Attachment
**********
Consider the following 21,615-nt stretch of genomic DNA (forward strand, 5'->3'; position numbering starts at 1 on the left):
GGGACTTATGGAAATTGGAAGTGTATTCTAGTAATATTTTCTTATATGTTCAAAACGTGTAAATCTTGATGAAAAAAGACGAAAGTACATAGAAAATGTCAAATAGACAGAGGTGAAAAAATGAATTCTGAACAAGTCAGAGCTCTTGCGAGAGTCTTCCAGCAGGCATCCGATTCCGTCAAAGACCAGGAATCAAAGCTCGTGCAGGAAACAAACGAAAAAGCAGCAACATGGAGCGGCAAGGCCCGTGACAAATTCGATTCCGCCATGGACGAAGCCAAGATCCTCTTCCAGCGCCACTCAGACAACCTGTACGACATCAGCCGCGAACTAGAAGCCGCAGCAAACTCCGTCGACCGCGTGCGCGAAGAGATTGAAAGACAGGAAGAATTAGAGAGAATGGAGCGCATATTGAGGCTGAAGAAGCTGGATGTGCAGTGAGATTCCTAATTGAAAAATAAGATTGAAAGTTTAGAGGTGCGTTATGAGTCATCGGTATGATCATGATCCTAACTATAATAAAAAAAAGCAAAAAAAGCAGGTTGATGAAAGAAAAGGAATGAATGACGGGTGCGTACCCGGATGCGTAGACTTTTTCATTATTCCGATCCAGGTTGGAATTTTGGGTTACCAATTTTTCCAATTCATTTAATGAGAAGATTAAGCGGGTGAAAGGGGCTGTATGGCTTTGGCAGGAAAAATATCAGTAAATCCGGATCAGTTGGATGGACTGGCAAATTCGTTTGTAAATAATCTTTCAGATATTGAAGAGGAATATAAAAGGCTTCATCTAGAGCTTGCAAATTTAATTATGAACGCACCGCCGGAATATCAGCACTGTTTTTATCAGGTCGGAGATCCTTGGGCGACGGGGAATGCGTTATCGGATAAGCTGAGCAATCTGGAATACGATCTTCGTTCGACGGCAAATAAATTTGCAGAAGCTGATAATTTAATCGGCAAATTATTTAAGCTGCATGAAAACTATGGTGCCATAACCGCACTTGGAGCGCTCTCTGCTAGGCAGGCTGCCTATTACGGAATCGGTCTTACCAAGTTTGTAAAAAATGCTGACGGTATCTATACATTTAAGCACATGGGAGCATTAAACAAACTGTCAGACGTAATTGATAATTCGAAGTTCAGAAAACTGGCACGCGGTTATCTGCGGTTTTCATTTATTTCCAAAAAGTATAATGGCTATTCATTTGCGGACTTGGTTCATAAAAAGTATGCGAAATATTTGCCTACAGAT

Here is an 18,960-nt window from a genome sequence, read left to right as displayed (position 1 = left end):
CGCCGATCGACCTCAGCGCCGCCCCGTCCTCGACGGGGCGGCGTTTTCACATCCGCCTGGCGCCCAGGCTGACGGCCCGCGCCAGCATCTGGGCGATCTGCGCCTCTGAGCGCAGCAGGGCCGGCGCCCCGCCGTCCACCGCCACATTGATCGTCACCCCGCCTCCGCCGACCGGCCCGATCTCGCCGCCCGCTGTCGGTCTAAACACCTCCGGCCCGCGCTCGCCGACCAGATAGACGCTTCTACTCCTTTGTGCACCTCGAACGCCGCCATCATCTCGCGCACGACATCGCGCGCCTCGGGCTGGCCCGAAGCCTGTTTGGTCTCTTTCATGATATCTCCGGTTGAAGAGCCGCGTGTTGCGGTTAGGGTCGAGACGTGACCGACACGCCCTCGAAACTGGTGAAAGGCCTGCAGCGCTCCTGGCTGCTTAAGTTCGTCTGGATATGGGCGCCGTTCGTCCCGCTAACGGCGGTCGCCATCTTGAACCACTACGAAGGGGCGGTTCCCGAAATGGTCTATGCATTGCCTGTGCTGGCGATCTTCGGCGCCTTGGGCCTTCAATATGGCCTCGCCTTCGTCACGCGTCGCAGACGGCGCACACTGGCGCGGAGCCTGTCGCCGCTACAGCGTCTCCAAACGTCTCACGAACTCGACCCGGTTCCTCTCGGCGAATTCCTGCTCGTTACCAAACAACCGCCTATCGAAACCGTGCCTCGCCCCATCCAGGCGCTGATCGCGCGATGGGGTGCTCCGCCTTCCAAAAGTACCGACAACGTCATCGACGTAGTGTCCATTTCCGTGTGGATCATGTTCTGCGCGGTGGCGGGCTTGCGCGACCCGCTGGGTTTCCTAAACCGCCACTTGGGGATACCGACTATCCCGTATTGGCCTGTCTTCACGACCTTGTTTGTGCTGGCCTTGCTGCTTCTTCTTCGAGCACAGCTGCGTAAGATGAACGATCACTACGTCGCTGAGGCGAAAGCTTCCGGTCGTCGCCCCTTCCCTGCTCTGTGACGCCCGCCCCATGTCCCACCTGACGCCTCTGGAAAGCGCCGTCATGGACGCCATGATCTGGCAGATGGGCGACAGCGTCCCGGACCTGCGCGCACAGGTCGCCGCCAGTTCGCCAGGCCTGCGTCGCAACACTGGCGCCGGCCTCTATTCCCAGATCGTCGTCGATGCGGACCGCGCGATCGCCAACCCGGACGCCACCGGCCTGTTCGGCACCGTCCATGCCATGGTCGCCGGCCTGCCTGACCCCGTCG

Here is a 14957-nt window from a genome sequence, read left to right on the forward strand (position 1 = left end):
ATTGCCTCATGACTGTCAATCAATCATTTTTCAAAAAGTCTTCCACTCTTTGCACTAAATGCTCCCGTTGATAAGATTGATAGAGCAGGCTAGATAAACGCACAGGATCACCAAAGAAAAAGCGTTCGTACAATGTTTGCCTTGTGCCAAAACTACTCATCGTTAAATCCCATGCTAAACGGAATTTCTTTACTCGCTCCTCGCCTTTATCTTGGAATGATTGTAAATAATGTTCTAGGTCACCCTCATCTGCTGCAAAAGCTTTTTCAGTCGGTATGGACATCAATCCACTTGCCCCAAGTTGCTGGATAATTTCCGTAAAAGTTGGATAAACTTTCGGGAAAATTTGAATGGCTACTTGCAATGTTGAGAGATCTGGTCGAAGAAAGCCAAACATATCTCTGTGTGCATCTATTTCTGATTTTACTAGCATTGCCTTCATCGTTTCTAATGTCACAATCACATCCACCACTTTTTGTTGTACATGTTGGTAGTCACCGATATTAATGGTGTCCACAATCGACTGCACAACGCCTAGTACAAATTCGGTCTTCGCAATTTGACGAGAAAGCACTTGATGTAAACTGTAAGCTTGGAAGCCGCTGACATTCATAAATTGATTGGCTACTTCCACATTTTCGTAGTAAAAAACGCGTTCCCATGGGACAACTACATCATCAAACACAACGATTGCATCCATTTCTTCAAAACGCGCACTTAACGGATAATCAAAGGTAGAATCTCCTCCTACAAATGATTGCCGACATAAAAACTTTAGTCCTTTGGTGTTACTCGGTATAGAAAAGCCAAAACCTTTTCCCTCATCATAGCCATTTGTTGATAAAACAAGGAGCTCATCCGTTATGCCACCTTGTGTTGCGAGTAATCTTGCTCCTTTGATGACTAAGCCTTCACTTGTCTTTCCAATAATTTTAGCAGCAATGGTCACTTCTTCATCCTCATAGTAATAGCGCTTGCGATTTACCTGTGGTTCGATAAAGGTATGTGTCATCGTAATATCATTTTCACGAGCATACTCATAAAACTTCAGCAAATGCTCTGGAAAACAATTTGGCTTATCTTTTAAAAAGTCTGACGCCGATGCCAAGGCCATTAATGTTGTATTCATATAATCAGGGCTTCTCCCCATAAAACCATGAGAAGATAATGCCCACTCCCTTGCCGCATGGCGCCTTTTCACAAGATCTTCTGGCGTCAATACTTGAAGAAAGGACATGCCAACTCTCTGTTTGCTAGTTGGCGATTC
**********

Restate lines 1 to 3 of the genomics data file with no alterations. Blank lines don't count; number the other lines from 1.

Consider the following 21,615-nt stretch of genomic DNA (forward strand, 5'->3'; position numbering starts at 1 on the left):
GGGACTTATGGAAATTGGAAGTGTATTCTAGTAATATTTTCTTATATGTTCAAAACGTGTAAATCTTGATGAAAAAAGACGAAAGTACATAGAAAATGTCAAATAGACAGAGGTGAAAAAATGAATTCTGAACAAGTCAGAGCTCTTGCGAGAGTCTTCCAGCAGGCATCCGATTCCGTCAAAGACCAGGAATCAAAGCTCGTGCAGGAAACAAACGAAAAAGCAGCAACATGGAGCGGCAAGGCCCGTGACAAATTCGATTCCGCCATGGACGAAGCCAAGATCCTCTTCCAGCGCCACTCAGACAACCTGTACGACATCAGCCGCGAACTAGAAGCCGCAGCAAACTCCGTCGACCGCGTGCGCGAAGAGATTGAAAGACAGGAAGAATTAGAGAGAATGGAGCGCATATTGAGGCTGAAGAAGCTGGATGTGCAGTGAGATTCCTAATTGAAAAATAAGATTGAAAGTTTAGAGGTGCGTTATGAGTCATCGGTATGATCATGATCCTAACTATAATAAAAAAAAGCAAAAAAAGCAGGTTGATGAAAGAAAAGGAATGAATGACGGGTGCGTACCCGGATGCGTAGACTTTTTCATTATTCCGATCCAGGTTGGAATTTTGGGTTACCAATTTTTCCAATTCATTTAATGAGAAGATTAAGCGGGTGAAAGGGGCTGTATGGCTTTGGCAGGAAAAATATCAGTAAATCCGGATCAGTTGGATGGACTGGCAAATTCGTTTGTAAATAATCTTTCAGATATTGAAGAGGAATATAAAAGGCTTCATCTAGAGCTTGCAAATTTAATTATGAACGCACCGCCGGAATATCAGCACTGTTTTTATCAGGTCGGAGATCCTTGGGCGACGGGGAATGCGTTATCGGATAAGCTGAGCAATCTGGAATACGATCTTCGTTCGACGGCAAATAAATTTGCAGAAGCTGATAATTTAATCGGCAAATTATTTAAGCTGCATGAAAACTATGGTGCCATAACCGCACTTGGAGCGCTCTCTGCTAGGCAGGCTGCCTATTACGGAATCGGTCTTACCAAGTTTGTAAAAAATGCTGACGGTATCTATACATTTAAGCACATGGGAGCATTAAACAAACTGTCAGACGTAATTGATAATTCGAAGTTCAGAAAACTGGCACGCGGTTATCTGCGGTTTTCATTTATTTCCAAAAAGTATAATGGCTATTCATTTGCGGACTTGGTTCATAAAAAGTATGCGAAATATTTGCCTACAGAT

Here is an 18,960-nt window from a genome sequence, read left to right as displayed (position 1 = left end):